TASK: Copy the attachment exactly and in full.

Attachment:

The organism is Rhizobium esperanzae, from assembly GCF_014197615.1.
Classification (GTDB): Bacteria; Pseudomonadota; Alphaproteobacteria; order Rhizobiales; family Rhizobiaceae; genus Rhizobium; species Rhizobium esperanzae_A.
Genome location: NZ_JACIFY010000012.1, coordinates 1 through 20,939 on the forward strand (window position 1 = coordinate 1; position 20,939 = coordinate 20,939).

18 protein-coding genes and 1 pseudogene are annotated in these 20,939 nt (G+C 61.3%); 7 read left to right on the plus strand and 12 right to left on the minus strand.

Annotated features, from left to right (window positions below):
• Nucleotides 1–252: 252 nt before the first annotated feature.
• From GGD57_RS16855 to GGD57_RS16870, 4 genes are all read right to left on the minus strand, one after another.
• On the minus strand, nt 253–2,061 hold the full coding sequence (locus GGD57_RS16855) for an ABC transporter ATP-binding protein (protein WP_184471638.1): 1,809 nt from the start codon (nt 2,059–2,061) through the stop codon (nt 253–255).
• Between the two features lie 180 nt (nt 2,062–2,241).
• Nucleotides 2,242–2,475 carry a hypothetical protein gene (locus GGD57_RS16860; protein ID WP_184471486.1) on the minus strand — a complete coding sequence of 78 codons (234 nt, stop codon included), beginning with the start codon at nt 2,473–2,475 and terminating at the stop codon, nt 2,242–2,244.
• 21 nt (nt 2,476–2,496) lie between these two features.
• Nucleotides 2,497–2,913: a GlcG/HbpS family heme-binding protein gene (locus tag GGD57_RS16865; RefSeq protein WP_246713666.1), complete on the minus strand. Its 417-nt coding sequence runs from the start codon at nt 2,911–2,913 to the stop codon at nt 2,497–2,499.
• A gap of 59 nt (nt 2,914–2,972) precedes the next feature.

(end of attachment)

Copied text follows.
The organism is Rhizobium esperanzae, from assembly GCF_014197615.1.
Classification (GTDB): Bacteria; Pseudomonadota; Alphaproteobacteria; order Rhizobiales; family Rhizobiaceae; genus Rhizobium; species Rhizobium esperanzae_A.
Genome location: NZ_JACIFY010000012.1, coordinates 1 through 20,939 on the forward strand (window position 1 = coordinate 1; position 20,939 = coordinate 20,939).

18 protein-coding genes and 1 pseudogene are annotated in these 20,939 nt (G+C 61.3%); 7 read left to right on the plus strand and 12 right to left on the minus strand.

Annotated features, from left to right (window positions below):
• Nucleotides 1–252: 252 nt before the first annotated feature.
• From GGD57_RS16855 to GGD57_RS16870, 4 genes are all read right to left on the minus strand, one after another.
• On the minus strand, nt 253–2,061 hold the full coding sequence (locus GGD57_RS16855) for an ABC transporter ATP-binding protein (protein WP_184471638.1): 1,809 nt from the start codon (nt 2,059–2,061) through the stop codon (nt 253–255).
• Between the two features lie 180 nt (nt 2,062–2,241).
• Nucleotides 2,242–2,475 carry a hypothetical protein gene (locus GGD57_RS16860; protein ID WP_184471486.1) on the minus strand — a complete coding sequence of 78 codons (234 nt, stop codon included), beginning with the start codon at nt 2,473–2,475 and terminating at the stop codon, nt 2,242–2,244.
• 21 nt (nt 2,476–2,496) lie between these two features.
• Nucleotides 2,497–2,913: a GlcG/HbpS family heme-binding protein gene (locus tag GGD57_RS16865; RefSeq protein WP_246713666.1), complete on the minus strand. Its 417-nt coding sequence runs from the start codon at nt 2,911–2,913 to the stop codon at nt 2,497–2,499.
• A gap of 59 nt (nt 2,914–2,972) precedes the next feature.